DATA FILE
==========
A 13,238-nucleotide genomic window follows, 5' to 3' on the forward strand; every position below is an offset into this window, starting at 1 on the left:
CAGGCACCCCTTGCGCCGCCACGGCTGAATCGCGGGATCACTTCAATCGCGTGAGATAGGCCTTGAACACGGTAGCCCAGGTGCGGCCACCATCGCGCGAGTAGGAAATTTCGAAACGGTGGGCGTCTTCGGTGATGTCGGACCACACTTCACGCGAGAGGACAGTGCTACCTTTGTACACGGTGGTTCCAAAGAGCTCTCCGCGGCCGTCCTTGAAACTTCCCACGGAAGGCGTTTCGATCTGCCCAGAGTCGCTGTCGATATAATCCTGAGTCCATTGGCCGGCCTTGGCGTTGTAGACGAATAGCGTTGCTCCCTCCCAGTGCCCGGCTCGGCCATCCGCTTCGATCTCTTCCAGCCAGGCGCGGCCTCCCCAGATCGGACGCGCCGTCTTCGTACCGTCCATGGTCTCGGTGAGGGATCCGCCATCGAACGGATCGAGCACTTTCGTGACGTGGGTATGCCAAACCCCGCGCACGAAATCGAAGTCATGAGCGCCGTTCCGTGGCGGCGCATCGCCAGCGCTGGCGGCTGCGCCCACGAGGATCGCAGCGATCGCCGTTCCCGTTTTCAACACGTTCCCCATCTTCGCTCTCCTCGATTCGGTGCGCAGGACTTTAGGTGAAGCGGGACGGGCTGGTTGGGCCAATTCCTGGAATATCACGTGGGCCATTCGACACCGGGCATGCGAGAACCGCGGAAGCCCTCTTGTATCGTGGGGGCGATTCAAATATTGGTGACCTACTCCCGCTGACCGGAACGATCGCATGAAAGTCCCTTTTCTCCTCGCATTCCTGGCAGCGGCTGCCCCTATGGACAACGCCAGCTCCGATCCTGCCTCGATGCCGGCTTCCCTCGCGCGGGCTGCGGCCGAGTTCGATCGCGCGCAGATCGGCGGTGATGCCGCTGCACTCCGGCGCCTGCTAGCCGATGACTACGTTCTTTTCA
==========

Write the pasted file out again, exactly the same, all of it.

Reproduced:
A 13,238-nucleotide genomic window follows, 5' to 3' on the forward strand; every position below is an offset into this window, starting at 1 on the left:
CAGGCACCCCTTGCGCCGCCACGGCTGAATCGCGGGATCACTTCAATCGCGTGAGATAGGCCTTGAACACGGTAGCCCAGGTGCGGCCACCATCGCGCGAGTAGGAAATTTCGAAACGGTGGGCGTCTTCGGTGATGTCGGACCACACTTCACGCGAGAGGACAGTGCTACCTTTGTACACGGTGGTTCCAAAGAGCTCTCCGCGGCCGTCCTTGAAACTTCCCACGGAAGGCGTTTCGATCTGCCCAGAGTCGCTGTCGATATAATCCTGAGTCCATTGGCCGGCCTTGGCGTTGTAGACGAATAGCGTTGCTCCCTCCCAGTGCCCGGCTCGGCCATCCGCTTCGATCTCTTCCAGCCAGGCGCGGCCTCCCCAGATCGGACGCGCCGTCTTCGTACCGTCCATGGTCTCGGTGAGGGATCCGCCATCGAACGGATCGAGCACTTTCGTGACGTGGGTATGCCAAACCCCGCGCACGAAATCGAAGTCATGAGCGCCGTTCCGTGGCGGCGCATCGCCAGCGCTGGCGGCTGCGCCCACGAGGATCGCAGCGATCGCCGTTCCCGTTTTCAACACGTTCCCCATCTTCGCTCTCCTCGATTCGGTGCGCAGGACTTTAGGTGAAGCGGGACGGGCTGGTTGGGCCAATTCCTGGAATATCACGTGGGCCATTCGACACCGGGCATGCGAGAACCGCGGAAGCCCTCTTGTATCGTGGGGGCGATTCAAATATTGGTGACCTACTCCCGCTGACCGGAACGATCGCATGAAAGTCCCTTTTCTCCTCGCATTCCTGGCAGCGGCTGCCCCTATGGACAACGCCAGCTCCGATCCTGCCTCGATGCCGGCTTCCCTCGCGCGGGCTGCGGCCGAGTTCGATCGCGCGCAGATCGGCGGTGATGCCGCTGCACTCCGGCGCCTGCTAGCCGATGACTACGTTCTTTTCA